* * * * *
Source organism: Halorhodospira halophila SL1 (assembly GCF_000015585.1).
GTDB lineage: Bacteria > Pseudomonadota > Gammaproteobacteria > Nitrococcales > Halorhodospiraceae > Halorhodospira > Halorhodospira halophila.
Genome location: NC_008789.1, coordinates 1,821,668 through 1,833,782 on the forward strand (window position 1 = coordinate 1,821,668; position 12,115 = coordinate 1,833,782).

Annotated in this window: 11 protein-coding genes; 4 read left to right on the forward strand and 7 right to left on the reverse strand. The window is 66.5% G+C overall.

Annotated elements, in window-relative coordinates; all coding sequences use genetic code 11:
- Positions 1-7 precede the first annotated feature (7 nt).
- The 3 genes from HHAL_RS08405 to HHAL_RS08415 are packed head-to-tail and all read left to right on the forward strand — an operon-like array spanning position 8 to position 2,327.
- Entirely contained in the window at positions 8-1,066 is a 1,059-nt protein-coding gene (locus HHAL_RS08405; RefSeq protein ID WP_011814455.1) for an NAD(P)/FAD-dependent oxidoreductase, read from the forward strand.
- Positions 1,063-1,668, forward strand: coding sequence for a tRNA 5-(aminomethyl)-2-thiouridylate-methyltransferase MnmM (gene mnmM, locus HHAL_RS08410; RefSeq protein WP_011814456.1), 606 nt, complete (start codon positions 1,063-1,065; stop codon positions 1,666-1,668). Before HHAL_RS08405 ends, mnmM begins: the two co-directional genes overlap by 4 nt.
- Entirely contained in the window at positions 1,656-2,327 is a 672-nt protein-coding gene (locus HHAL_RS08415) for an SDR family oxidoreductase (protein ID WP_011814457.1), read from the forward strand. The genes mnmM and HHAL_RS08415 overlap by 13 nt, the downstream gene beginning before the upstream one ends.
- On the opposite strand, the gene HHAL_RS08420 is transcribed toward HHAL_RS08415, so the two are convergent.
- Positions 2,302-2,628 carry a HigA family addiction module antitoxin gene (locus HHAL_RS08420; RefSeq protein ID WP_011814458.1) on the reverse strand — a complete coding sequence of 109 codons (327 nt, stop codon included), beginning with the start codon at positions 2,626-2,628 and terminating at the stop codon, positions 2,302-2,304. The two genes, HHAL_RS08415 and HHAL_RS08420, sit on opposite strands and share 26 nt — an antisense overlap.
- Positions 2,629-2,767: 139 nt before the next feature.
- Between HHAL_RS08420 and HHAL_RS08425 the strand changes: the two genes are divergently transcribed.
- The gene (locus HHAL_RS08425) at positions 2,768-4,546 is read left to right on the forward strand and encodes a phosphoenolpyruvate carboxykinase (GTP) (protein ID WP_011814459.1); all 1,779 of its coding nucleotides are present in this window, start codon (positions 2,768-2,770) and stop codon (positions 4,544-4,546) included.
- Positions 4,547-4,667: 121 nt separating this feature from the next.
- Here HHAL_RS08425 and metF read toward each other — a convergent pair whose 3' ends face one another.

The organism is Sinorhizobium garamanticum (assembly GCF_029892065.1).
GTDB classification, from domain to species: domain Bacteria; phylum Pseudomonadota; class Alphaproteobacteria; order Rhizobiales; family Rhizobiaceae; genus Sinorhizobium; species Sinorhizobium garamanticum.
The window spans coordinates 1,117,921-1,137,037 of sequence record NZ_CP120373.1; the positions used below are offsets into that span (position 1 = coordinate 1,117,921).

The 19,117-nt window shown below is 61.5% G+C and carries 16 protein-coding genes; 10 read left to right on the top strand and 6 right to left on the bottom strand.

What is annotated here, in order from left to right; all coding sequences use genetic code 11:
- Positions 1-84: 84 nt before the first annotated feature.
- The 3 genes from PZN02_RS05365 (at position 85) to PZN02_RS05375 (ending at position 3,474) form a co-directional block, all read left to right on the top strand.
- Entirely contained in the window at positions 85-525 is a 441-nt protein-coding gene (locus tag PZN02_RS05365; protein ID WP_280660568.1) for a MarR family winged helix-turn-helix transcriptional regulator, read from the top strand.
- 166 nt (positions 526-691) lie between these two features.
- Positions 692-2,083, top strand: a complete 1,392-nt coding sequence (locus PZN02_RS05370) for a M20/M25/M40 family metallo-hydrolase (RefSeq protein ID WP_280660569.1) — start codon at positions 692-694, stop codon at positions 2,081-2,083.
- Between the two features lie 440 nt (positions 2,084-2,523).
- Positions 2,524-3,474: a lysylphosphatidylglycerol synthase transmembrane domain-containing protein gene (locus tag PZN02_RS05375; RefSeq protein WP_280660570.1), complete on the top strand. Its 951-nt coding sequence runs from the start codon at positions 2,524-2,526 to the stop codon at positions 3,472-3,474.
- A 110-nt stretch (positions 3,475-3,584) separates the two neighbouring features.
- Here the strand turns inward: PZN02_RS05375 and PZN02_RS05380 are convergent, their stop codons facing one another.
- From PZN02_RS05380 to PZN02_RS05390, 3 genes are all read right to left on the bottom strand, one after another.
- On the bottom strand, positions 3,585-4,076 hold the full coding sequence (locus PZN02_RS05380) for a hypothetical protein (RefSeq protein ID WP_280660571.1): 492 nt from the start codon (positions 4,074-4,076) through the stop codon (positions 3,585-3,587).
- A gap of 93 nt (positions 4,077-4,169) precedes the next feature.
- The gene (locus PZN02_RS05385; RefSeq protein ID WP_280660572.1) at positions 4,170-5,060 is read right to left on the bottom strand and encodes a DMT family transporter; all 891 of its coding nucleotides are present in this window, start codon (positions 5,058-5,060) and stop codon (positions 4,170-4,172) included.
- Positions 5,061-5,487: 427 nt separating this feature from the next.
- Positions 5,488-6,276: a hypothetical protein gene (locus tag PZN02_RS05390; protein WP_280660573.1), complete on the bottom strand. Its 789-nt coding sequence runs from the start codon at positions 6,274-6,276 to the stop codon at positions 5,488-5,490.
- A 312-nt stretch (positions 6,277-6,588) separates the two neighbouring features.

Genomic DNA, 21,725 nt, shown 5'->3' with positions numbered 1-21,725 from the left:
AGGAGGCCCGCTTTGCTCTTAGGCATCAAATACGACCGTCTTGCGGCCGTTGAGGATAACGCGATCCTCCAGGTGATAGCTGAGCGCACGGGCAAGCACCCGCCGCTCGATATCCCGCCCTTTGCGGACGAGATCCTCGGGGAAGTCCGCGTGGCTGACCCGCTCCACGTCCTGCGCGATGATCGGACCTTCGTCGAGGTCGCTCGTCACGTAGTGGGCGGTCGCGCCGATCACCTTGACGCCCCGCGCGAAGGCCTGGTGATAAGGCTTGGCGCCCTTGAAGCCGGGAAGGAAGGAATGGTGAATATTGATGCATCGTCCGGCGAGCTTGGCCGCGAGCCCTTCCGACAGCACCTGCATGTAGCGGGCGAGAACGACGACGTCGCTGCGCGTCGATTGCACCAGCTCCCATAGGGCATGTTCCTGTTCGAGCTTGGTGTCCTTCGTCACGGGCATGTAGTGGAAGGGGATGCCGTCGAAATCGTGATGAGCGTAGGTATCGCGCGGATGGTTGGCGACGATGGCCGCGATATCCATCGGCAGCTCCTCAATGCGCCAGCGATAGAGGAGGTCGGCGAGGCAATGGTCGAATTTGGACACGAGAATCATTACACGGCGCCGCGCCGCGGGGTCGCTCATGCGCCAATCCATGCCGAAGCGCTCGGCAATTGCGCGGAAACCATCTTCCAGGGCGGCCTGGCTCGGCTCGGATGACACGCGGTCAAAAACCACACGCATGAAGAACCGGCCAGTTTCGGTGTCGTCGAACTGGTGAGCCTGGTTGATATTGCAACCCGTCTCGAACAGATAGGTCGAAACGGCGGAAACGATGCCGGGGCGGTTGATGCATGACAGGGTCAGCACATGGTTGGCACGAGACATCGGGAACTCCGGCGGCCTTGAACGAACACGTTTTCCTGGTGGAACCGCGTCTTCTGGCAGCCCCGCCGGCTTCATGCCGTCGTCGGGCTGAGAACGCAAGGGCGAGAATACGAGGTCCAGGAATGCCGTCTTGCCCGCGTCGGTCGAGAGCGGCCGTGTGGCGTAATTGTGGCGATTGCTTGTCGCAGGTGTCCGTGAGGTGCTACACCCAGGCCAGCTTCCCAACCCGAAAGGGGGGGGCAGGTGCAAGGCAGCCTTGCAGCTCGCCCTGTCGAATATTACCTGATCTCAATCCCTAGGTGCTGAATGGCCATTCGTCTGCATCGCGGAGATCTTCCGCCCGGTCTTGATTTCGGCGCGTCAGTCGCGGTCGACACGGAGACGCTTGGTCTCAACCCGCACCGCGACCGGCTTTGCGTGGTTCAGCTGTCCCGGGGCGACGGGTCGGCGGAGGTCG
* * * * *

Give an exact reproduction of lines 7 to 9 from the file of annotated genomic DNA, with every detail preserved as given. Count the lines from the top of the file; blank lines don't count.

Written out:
- The 3 genes from HHAL_RS08405 to HHAL_RS08415 are packed head-to-tail and all read left to right on the forward strand — an operon-like array spanning position 8 to position 2,327.
- Entirely contained in the window at positions 8-1,066 is a 1,059-nt protein-coding gene (locus HHAL_RS08405; RefSeq protein ID WP_011814455.1) for an NAD(P)/FAD-dependent oxidoreductase, read from the forward strand.
- Positions 1,063-1,668, forward strand: coding sequence for a tRNA 5-(aminomethyl)-2-thiouridylate-methyltransferase MnmM (gene mnmM, locus HHAL_RS08410; RefSeq protein WP_011814456.1), 606 nt, complete (start codon positions 1,063-1,065; stop codon positions 1,666-1,668). Before HHAL_RS08405 ends, mnmM begins: the two co-directional genes overlap by 4 nt.